The Creed, when it is appreciated, is a mystical moment. This mystical moment is best experienced when we sing it. So I hope, following the Year of Faith, many participate in singing the Creed more frequently, because since the words are mystical, since the words properly belong to the angels and saints and not to us, they’re better sung, so that we slow down and enter into the mysticism.

The Eastern Church liturgies have a beautiful way of teaching us the mysticism of the Creed. In the Eastern liturgies, when the Creed is sung, the priest takes the chalice veil, and he lifts it up and waves it gently in front of his face as a sign that the breath of the Holy Spirit is coming down upon us and enabling us to proclaim, as true, these mysteries which lie on the other side of the veil, which we cannot see.

The chalice veil, in those moments, represents our veiled understanding, the veil which still exists between life here and eternal life — the veil, behind which Christ entered on the cross, to give us a taste of heaven.

The Creed reminds us of what is “already,” but “not yet.” It reminds us that we have faith in the truth which we have not yet fully experienced. It reminds us that Christ has torn through the veil so that we might share in Eternal Life, but that we are not yet there. The life which Christ promises us remains hidden from our eyes. Those mysteries are on the other side of the veil, the mysteries that are veiled from the community’s eyes, as the priest holds that veil before his eyes. It’s a beautiful symbol.

And equally beautiful is the ritual celebrated when a priest of the Eastern Rite goes home to the Lord, when he dies. The bishop stands at the open casket of the priest while the Creed is being sung, and he again holds the chalice veil before his face as a sign that what is on the other side of the veil is hidden from him. But then he takes that veil, after the Creed is finished, and places it with the other side of the veil down on the priest’s face, a beautiful sign that the priest is now called to see what is on the other side of the veil. The priest proclaimed that reality as true all his life, but now he can understand the way heavenly people speak.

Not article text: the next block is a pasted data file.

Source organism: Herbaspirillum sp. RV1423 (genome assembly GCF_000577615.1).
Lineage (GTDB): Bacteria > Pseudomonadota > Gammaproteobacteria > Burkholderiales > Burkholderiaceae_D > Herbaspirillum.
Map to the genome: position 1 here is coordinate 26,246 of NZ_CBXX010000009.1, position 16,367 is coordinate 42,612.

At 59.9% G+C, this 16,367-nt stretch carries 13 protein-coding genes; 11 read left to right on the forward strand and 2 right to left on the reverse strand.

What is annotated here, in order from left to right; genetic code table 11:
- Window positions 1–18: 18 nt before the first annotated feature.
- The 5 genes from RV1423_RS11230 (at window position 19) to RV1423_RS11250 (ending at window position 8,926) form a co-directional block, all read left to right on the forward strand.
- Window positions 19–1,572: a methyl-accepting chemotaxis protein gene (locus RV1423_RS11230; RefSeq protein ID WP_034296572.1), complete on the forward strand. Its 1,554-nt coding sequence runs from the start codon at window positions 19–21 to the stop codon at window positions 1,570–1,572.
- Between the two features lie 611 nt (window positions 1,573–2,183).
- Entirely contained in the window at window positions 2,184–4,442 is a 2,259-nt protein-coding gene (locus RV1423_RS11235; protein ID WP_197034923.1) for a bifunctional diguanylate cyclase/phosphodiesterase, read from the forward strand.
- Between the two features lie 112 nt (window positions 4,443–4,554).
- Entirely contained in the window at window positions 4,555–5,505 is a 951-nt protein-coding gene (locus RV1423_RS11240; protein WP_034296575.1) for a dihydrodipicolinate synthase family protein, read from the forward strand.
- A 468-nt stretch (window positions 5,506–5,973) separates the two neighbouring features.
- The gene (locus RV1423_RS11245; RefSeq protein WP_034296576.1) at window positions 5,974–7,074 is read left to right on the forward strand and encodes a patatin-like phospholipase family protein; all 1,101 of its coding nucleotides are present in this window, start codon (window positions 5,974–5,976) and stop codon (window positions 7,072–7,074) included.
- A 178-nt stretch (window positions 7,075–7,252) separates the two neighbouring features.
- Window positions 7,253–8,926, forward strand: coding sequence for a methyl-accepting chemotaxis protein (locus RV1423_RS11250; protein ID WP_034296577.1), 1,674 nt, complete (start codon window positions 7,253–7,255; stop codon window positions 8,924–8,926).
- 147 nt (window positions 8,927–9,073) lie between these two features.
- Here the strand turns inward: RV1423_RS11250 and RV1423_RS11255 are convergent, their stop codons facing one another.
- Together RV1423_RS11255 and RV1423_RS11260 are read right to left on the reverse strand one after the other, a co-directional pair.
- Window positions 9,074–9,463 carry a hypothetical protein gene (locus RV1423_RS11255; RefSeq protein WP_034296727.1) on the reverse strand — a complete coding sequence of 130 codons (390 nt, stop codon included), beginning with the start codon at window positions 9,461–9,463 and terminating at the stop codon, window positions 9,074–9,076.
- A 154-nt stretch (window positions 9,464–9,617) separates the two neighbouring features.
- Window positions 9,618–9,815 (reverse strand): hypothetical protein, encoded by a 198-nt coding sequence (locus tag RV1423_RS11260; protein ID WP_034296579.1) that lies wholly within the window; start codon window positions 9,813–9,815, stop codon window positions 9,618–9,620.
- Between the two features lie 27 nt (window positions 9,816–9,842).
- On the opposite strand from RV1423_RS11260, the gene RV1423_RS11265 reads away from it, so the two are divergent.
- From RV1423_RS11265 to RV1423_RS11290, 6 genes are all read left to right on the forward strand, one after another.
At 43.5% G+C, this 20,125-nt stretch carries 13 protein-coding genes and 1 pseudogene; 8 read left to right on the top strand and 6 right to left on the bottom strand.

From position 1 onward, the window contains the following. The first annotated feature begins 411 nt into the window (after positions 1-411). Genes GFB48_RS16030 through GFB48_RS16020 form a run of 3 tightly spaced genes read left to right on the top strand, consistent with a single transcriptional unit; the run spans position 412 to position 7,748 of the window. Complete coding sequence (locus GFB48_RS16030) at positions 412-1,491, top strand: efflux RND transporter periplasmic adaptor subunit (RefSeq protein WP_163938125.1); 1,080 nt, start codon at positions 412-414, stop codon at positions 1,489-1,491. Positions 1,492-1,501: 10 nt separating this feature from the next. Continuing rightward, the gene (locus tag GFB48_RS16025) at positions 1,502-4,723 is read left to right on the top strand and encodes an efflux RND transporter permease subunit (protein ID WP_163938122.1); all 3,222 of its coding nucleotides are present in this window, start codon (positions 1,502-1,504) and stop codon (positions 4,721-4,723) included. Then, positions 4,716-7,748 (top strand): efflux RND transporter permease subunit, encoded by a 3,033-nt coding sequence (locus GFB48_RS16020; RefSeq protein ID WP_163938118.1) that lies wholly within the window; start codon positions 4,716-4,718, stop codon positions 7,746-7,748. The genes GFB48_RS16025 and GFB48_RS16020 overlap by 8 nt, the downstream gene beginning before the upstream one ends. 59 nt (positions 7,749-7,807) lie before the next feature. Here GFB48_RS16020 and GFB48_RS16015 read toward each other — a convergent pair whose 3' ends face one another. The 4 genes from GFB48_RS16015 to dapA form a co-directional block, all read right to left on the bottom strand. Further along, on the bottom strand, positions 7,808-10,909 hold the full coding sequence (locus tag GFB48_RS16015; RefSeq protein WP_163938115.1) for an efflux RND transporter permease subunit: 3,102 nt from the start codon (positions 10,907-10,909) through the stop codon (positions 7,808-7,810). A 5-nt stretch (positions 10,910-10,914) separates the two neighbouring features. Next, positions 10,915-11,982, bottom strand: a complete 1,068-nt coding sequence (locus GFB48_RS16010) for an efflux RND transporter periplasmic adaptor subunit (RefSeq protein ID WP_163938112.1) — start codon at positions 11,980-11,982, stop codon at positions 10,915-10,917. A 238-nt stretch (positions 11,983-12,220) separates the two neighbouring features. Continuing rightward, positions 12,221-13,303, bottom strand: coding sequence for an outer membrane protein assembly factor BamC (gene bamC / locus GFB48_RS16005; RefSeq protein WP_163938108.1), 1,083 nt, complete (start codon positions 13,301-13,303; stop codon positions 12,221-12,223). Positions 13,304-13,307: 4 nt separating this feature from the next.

Language of the Church

The Creed is “heaven speak.” It’s the anticipation of the Kingdom where Christ is the King. And, by the power of the Holy Spirit, we are given the mystical gift to proclaim as true what we cannot understand. That really is mystical. And so, we should never look for ways to make an end-run around the Creed because it’s too long, and especially not because we don’t understand it.

Some people in recent times have had the idea that the language that we speak at the liturgy should be more like the language that we speak when we’re having a nice pizza somewhere. And since there are things that we never say when we’re eating a pizza (we would never say , “The sausage and the cheese are consubstantial”), the argument goes, we should never say things that way in church.

The fact that we don’t use such language when we’re having a pizza is the precise reason why we use it at church. Because the Mass is not a pizza party, right? We are doing something mystical and beyond our understanding, so even our language should aim toward what is higher.

This should not discourage us, but encourage us. The reality of our not having a full understanding of the Creed is a sign that we are called to so much more — that God wishes to lift us up! So let’s appreciate the mystical beauty of the Creed — the beauty of its mysticism. And let us pray from our hearts as we recite the Creed — especially during the Mass — “Lord, be mindful of me when you come into your kingdom, the kingdom which is anticipated right now as we profess our faith and continue on into the mysticism of the union of heaven and earth.” Let us open our hearts wide to the gift of that mysticism and God forbid that we would ever take it for granted.

Thank you for taking the time to read this! Praised be Jesus Christ!